This lesson will discuss the relationship between elements of a project by focusing on:
A change in scope, time, or cost will often impact each other. This is known as a triple constraint. It's often represented as a triangle with scope, time, and cost on each side. Why a triangle? Because it visually reminds us that one side cannot be changed in size without impacting the other two sides.
You probably won't be surprised to learn that this triangle is often referred to as the Project Management Triangle. As you can see, it includes the three primary areas that could be managed to help a project succeed. Also, the inside of the triangle is sometimes referred to as quality since it is the result of all the other criteria.
An increase in scope, like the addition of a better quality surface on road construction, will also cause an increase in the length of the schedule and the size of the budget.
If you increase the amount of money available for the development of a video game, the scope of features and the time or resources can increase too. And any change in schedule, either the addition of time on the work on an office building takes longer or a reduction in time, like if the office building must be completed sooner, then the scope of the work and the cost will drop too.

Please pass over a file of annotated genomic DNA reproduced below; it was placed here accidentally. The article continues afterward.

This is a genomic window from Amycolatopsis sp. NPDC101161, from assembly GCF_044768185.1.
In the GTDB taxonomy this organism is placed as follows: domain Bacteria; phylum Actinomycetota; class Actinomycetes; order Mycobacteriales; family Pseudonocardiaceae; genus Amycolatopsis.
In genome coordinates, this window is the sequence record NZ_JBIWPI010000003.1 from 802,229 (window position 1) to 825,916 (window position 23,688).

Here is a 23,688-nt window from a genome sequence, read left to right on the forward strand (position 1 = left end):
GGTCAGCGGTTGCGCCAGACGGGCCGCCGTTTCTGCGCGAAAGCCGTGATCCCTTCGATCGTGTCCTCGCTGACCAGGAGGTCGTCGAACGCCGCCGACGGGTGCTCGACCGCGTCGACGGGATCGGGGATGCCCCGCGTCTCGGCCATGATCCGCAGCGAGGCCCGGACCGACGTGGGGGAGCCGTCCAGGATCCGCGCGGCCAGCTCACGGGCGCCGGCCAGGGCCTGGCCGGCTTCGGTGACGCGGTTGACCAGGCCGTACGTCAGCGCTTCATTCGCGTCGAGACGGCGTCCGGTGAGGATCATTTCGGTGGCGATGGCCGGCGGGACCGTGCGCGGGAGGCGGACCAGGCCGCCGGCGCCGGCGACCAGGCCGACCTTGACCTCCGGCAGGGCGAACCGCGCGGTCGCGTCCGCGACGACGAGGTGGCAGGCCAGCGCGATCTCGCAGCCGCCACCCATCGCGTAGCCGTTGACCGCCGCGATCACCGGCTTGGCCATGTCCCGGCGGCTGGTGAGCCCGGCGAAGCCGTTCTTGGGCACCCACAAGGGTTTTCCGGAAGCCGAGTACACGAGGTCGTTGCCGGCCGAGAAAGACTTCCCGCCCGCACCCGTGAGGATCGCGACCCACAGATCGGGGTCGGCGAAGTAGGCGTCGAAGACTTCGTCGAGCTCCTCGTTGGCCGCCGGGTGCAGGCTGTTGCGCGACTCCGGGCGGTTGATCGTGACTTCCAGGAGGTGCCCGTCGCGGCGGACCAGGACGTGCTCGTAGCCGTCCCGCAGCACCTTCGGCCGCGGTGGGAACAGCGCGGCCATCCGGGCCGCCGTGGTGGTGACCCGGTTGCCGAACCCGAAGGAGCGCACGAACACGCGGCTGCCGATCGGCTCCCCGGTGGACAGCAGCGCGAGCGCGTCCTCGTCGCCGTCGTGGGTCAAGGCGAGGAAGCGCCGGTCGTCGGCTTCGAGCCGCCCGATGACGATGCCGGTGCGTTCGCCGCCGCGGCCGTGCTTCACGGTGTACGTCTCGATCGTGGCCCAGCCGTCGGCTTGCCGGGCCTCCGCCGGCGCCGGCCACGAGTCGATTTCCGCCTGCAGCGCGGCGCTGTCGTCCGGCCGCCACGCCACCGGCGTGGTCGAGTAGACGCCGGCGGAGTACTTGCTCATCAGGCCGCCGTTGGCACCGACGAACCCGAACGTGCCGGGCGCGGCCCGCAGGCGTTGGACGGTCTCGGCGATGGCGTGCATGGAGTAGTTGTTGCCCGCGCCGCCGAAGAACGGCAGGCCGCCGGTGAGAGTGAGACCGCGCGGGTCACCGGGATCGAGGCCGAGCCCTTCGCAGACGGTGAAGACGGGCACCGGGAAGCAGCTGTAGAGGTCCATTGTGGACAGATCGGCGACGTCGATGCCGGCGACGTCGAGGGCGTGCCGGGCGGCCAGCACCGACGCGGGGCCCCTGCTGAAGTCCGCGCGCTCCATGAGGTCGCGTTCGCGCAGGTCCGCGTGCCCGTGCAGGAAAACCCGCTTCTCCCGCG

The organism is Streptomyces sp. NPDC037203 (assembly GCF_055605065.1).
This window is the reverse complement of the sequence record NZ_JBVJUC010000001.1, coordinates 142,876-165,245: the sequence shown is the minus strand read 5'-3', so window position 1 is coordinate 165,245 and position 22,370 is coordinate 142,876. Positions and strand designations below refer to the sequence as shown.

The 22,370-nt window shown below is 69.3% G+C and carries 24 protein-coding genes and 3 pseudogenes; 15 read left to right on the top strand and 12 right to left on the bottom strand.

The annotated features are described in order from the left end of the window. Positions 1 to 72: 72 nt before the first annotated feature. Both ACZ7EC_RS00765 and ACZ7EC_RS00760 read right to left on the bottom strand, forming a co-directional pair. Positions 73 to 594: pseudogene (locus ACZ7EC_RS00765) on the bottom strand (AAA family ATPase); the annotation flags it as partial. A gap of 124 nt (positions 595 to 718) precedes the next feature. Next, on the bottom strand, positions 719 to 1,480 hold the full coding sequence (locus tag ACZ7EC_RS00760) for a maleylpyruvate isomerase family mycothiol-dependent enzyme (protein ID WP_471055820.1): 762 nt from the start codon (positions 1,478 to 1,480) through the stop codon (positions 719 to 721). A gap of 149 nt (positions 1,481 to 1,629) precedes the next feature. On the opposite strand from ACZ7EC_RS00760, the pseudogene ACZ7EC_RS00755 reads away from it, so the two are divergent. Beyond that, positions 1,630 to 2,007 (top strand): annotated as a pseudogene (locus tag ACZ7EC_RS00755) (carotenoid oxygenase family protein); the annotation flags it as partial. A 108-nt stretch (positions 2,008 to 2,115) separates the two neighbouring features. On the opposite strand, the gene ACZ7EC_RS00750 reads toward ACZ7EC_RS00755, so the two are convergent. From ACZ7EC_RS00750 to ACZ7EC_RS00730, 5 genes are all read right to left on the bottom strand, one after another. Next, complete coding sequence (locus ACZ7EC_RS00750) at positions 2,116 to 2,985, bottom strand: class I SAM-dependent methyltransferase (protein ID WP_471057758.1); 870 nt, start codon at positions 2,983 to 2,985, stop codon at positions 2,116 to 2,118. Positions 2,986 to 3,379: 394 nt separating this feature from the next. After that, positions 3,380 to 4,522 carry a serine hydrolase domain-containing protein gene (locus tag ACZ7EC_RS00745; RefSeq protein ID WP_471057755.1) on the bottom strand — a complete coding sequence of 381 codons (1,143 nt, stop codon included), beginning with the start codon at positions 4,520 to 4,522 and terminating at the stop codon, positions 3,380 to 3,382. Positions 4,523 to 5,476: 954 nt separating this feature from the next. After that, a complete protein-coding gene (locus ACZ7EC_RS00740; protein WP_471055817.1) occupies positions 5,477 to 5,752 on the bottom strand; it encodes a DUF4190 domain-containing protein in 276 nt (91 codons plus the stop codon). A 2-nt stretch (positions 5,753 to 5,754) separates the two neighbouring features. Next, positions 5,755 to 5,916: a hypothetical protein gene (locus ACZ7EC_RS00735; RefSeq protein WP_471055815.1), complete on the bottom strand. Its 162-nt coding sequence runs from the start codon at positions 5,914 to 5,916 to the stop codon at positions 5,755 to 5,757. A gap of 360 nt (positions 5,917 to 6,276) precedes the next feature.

A project manager must keep all of these relationships in mind as he or she moves a project toward its goals, and must also remind others of these constraints.
Let’s move on from triangles to tools.
Though a project manager can use any tools at his/her disposal, there are a few that are necessary for almost any project. Tools, such as templates, are forms that are used to fill in details about scope, schedule, change management, any area where communications need to be consistent.
Templates improve efficiency, but they also help stakeholders become comfortable with the formats used to exchange information.
Project scheduling software and organizations often determine what is used on all projects. But they all have similar capabilities. So once a project manager is familiar with one piece of software, picking up others becomes easier. Most will offer the ability to create tasks, assign resources, track the work completed, all aspects of a schedule.
Finally, visual displays can greatly enhance communication. Project managers will use charts, graphs, flow charts, and any other visual tool that conveys information, especially those that simplify complex subjects, like the Project Management Triangle we discussed earlier.
This tutorial demonstrated how the triple constraint of scope, time, and cost impact a project. Project management tools such as templates and scheduling software help project managers keep a close eye on scope, time, and cost.
Source: This work is adapted from Sophia author Jeff Carroll.